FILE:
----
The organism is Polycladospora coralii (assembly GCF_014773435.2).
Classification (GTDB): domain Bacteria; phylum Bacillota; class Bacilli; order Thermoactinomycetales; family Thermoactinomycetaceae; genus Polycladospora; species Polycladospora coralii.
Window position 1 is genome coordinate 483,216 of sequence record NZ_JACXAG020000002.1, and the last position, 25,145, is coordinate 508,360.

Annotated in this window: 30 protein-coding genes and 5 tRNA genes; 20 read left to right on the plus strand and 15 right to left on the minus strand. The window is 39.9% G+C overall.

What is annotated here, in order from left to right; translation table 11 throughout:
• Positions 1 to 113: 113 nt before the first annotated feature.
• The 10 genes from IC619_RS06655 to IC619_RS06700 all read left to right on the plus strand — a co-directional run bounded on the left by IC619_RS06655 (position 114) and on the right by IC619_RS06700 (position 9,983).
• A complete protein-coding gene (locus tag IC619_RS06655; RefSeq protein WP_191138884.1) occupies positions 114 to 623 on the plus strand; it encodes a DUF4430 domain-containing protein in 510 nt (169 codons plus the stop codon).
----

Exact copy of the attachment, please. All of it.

The organism is Polycladospora coralii (assembly GCF_014773435.2).
Classification (GTDB): domain Bacteria; phylum Bacillota; class Bacilli; order Thermoactinomycetales; family Thermoactinomycetaceae; genus Polycladospora; species Polycladospora coralii.
Window position 1 is genome coordinate 483,216 of sequence record NZ_JACXAG020000002.1, and the last position, 25,145, is coordinate 508,360.

Annotated in this window: 30 protein-coding genes and 5 tRNA genes; 20 read left to right on the plus strand and 15 right to left on the minus strand. The window is 39.9% G+C overall.

What is annotated here, in order from left to right; translation table 11 throughout:
• Positions 1 to 113: 113 nt before the first annotated feature.
• The 10 genes from IC619_RS06655 to IC619_RS06700 all read left to right on the plus strand — a co-directional run bounded on the left by IC619_RS06655 (position 114) and on the right by IC619_RS06700 (position 9,983).
• A complete protein-coding gene (locus tag IC619_RS06655; RefSeq protein WP_191138884.1) occupies positions 114 to 623 on the plus strand; it encodes a DUF4430 domain-containing protein in 510 nt (169 codons plus the stop codon).